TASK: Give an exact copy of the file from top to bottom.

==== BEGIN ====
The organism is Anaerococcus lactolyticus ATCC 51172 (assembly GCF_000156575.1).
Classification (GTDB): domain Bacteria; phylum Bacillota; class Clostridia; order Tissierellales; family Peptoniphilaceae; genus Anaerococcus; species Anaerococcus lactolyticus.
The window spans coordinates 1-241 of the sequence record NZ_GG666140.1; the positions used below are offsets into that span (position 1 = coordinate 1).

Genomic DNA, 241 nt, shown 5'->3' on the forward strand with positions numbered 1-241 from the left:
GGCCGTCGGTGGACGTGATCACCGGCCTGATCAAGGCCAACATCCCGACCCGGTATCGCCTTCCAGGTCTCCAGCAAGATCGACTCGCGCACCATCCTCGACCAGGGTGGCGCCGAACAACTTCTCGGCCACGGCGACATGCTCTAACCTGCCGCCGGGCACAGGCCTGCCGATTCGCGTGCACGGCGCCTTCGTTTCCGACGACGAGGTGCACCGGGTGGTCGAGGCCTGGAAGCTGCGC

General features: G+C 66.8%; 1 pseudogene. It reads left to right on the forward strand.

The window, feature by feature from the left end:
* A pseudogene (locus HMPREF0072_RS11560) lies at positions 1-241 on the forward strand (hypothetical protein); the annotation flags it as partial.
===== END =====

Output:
The organism is Anaerococcus lactolyticus ATCC 51172 (assembly GCF_000156575.1).
Classification (GTDB): domain Bacteria; phylum Bacillota; class Clostridia; order Tissierellales; family Peptoniphilaceae; genus Anaerococcus; species Anaerococcus lactolyticus.
The window spans coordinates 1-241 of the sequence record NZ_GG666140.1; the positions used below are offsets into that span (position 1 = coordinate 1).

Genomic DNA, 241 nt, shown 5'->3' on the forward strand with positions numbered 1-241 from the left:
GGCCGTCGGTGGACGTGATCACCGGCCTGATCAAGGCCAACATCCCGACCCGGTATCGCCTTCCAGGTCTCCAGCAAGATCGACTCGCGCACCATCCTCGACCAGGGTGGCGCCGAACAACTTCTCGGCCACGGCGACATGCTCTAACCTGCCGCCGGGCACAGGCCTGCCGATTCGCGTGCACGGCGCCTTCGTTTCCGACGACGAGGTGCACCGGGTGGTCGAGGCCTGGAAGCTGCGC

General features: G+C 66.8%; 1 pseudogene. It reads left to right on the forward strand.

The window, feature by feature from the left end:
* A pseudogene (locus HMPREF0072_RS11560) lies at positions 1-241 on the forward strand (hypothetical protein); the annotation flags it as partial.